“Jesus Christ! Are you an idiot?!”
The words stung Mark’s ears, as he hung his head in abject shame. He was only 11 at the time. But he should have known better.
The ice in the cooler had melted, leaving three inches of water at the bottom. He was sure that he had twisted shut the plastic bread wrapper, and secured the twist tie. He placed the bread on top of the remaining ice. He did everything right.
But he was wrong. The bread had fallen from the ice into the water. The water had seeped into the bread wrapper. Every slice of bread had absorbed the cold water.
Mama had returned to the van to make a sandwich. As expected, she was not amused by the discovery of the waterlogged loaf. She knew that Mark was the last person to have opened the cooler. He would be the sole recipient of her vitriolic outburst:
“What the hell were you thinking?! How are we going to have sandwiches now?! Are you a Pollack?!”
Mark winced at every word. In the mid-1970s, “Pollack” was a racial slur that referred to people of Polish descent. But it was often used as an epithet for people with little or no common sense. That era was rife with Pollack jokes. A common example would have been as such:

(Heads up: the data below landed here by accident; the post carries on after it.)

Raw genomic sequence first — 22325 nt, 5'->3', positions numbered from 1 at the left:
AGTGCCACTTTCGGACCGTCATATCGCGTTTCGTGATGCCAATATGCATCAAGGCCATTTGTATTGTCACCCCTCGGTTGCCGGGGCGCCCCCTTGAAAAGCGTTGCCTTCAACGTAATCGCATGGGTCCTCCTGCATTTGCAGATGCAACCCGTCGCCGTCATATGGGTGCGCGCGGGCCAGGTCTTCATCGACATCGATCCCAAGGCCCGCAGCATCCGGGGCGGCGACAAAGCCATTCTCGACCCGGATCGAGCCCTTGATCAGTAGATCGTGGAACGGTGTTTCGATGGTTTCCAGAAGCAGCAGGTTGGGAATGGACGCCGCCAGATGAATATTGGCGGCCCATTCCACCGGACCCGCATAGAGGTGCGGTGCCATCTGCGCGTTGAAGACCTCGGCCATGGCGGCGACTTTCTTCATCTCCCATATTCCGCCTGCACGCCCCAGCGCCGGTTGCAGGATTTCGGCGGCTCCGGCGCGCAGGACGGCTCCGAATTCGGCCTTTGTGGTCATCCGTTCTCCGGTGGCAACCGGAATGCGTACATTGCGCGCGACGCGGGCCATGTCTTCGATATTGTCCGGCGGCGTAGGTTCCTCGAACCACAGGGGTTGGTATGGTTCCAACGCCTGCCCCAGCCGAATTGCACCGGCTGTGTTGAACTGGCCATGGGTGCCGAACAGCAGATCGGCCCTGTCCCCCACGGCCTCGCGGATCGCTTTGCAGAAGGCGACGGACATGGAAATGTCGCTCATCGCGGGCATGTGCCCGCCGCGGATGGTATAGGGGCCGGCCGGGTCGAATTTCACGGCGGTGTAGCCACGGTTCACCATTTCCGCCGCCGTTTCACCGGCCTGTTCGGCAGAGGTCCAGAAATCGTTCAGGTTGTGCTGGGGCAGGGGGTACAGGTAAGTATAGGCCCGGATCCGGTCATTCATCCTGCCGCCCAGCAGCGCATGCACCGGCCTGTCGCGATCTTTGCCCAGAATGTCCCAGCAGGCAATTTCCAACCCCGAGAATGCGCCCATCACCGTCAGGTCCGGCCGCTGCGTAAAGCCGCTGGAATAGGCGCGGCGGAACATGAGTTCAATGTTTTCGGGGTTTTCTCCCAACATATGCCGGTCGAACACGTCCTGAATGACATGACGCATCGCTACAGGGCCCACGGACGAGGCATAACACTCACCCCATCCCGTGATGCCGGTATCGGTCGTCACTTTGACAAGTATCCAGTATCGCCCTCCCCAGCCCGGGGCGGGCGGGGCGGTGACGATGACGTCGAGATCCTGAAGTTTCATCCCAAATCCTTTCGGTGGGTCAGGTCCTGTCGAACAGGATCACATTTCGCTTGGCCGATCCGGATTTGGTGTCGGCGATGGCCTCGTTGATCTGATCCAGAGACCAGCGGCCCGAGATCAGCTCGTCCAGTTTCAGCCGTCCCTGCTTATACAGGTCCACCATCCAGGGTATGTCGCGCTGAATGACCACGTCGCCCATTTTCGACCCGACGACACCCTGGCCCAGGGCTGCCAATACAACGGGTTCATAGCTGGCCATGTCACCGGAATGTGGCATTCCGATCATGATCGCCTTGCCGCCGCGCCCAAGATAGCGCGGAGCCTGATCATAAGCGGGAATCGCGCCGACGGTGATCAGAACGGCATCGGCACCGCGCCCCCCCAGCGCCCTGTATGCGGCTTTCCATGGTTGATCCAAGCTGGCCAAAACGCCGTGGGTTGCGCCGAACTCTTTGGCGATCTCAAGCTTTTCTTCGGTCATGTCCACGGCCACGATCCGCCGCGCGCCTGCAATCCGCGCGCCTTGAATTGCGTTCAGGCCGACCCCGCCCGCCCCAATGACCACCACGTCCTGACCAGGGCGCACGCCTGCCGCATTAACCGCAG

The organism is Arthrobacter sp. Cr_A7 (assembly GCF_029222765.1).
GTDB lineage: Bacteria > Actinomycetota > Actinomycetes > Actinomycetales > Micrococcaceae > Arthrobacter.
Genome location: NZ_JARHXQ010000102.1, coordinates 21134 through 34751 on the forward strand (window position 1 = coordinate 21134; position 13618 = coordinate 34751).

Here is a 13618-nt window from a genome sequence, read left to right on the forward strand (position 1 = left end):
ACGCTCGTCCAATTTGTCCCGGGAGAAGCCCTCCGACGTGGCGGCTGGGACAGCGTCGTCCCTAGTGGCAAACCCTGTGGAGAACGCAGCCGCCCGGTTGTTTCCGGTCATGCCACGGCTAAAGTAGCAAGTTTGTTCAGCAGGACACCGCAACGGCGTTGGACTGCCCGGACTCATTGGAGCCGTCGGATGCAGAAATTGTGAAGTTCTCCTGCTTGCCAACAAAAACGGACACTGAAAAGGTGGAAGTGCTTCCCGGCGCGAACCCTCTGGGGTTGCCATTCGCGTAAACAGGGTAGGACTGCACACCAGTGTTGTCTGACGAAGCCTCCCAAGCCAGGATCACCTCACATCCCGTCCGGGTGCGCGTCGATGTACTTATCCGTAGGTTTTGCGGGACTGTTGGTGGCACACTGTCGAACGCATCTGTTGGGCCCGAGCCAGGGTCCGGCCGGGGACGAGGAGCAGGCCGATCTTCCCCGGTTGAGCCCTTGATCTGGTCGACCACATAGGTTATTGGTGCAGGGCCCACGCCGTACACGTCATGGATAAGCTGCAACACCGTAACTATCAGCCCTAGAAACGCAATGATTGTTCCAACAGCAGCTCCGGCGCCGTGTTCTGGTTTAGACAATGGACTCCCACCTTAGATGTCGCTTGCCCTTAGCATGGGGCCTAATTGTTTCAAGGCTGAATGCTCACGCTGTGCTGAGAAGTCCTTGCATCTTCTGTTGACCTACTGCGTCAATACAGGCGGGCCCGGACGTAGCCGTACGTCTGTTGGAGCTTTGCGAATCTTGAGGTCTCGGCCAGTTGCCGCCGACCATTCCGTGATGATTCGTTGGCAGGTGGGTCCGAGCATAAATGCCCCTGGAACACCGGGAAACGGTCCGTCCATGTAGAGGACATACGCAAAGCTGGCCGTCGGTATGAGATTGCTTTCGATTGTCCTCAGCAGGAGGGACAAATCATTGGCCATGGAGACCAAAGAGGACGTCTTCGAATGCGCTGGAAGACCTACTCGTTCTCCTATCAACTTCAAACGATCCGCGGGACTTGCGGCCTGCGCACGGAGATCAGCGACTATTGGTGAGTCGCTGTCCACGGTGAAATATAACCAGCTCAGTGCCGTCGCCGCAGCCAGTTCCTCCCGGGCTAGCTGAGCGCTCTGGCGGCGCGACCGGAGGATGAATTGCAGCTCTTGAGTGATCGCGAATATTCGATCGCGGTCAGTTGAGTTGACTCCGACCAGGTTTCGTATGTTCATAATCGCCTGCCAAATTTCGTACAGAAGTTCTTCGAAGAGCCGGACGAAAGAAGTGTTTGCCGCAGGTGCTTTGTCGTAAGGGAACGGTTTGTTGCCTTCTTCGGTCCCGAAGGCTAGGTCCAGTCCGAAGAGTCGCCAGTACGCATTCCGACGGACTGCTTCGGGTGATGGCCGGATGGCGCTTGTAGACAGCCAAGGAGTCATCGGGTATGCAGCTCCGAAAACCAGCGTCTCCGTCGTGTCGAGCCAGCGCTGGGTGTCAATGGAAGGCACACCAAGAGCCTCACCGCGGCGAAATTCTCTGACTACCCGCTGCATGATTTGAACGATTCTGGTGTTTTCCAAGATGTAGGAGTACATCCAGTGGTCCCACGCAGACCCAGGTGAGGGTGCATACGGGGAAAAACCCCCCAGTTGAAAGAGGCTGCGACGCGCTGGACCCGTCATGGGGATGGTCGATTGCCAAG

Did you hear about the Pollack who went around the block 64 times? His turn signal was stuck.
This was the precise effect that Mama intended to achieve. Her son was a fucking dumb-ass for ruining the bread. He needed to know it. How else was he going to learn?
Deep down inside, Mark knew Mama wasn’t evil. She may have learned her abusive manner of speech from her mother. Mark could still remember riding in the back of his grandparents’ car. Grandma would berate Grandpa’s driving with a tirade of ‘passenger-seat driving’:
“You’re going too slow! You’re following too close to that car! You just missed the turn!”
Grandpa always exhibited the patience of Job. He would just tune her out. Grandpa never raised his voice to Grandma. Mark could not remember a time when his grandparents argued. Grandpa wouldn’t even say anything negative about Grandma when she left the room.
Mark assumed it was normal that women always berated the men in their lives. He could remember how he would cringe as Grandma chastised Grandpa. It was so embarrassing. But that’s just how life was. It was a part of everyday family dynamics.
The mission Mark faced each day was simple: get through the day without raising Mama’s ire. Don’t be stupid, or at least, don’t be stupid around her. Most of the time, he was able to do just that.
But God help him when he fell short of the goal. He would hear about it. At least she limited her abuse to words. She never raised a hand to Mark. He was grateful for that small favor.
The words, however, were still painful.